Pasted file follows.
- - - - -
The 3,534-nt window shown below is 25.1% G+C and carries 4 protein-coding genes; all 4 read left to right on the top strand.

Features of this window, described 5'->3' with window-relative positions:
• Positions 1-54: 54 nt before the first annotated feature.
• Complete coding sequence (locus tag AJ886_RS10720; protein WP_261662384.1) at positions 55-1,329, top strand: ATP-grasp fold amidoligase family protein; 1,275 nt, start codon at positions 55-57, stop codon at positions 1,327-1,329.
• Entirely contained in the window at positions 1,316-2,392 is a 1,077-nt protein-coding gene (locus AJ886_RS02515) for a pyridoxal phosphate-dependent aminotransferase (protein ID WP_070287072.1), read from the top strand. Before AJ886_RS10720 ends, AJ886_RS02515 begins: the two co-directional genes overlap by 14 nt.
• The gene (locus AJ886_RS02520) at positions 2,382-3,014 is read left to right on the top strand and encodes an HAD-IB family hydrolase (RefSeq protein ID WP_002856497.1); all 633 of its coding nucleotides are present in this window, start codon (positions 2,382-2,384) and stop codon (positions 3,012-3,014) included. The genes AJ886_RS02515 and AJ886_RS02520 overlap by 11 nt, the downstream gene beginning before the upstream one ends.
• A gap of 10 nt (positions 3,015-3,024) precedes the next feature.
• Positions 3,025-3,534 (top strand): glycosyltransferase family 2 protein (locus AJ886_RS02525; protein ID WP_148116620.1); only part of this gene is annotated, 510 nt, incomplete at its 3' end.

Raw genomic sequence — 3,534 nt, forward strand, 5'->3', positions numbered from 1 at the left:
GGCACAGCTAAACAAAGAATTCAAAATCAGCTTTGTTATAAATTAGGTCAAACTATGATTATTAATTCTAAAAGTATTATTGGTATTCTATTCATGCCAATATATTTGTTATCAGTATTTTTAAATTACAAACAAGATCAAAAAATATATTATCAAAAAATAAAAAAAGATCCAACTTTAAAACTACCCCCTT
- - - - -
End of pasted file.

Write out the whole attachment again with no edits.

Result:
The 3,534-nt window shown below is 25.1% G+C and carries 4 protein-coding genes; all 4 read left to right on the top strand.

Features of this window, described 5'->3' with window-relative positions:
• Positions 1-54: 54 nt before the first annotated feature.
• Complete coding sequence (locus tag AJ886_RS10720; protein WP_261662384.1) at positions 55-1,329, top strand: ATP-grasp fold amidoligase family protein; 1,275 nt, start codon at positions 55-57, stop codon at positions 1,327-1,329.
• Entirely contained in the window at positions 1,316-2,392 is a 1,077-nt protein-coding gene (locus AJ886_RS02515) for a pyridoxal phosphate-dependent aminotransferase (protein ID WP_070287072.1), read from the top strand. Before AJ886_RS10720 ends, AJ886_RS02515 begins: the two co-directional genes overlap by 14 nt.
• The gene (locus AJ886_RS02520) at positions 2,382-3,014 is read left to right on the top strand and encodes an HAD-IB family hydrolase (RefSeq protein ID WP_002856497.1); all 633 of its coding nucleotides are present in this window, start codon (positions 2,382-2,384) and stop codon (positions 3,012-3,014) included. The genes AJ886_RS02515 and AJ886_RS02520 overlap by 11 nt, the downstream gene beginning before the upstream one ends.
• A gap of 10 nt (positions 3,015-3,024) precedes the next feature.
• Positions 3,025-3,534 (top strand): glycosyltransferase family 2 protein (locus AJ886_RS02525; protein ID WP_148116620.1); only part of this gene is annotated, 510 nt, incomplete at its 3' end.

Raw genomic sequence — 3,534 nt, forward strand, 5'->3', positions numbered from 1 at the left:
GGCACAGCTAAACAAAGAATTCAAAATCAGCTTTGTTATAAATTAGGTCAAACTATGATTATTAATTCTAAAAGTATTATTGGTATTCTATTCATGCCAATATATTTGTTATCAGTATTTTTAAATTACAAACAAGATCAAAAAATATATTATCAAAAAATAAAAAAAGATCCAACTTTAAAACTACCCCCTT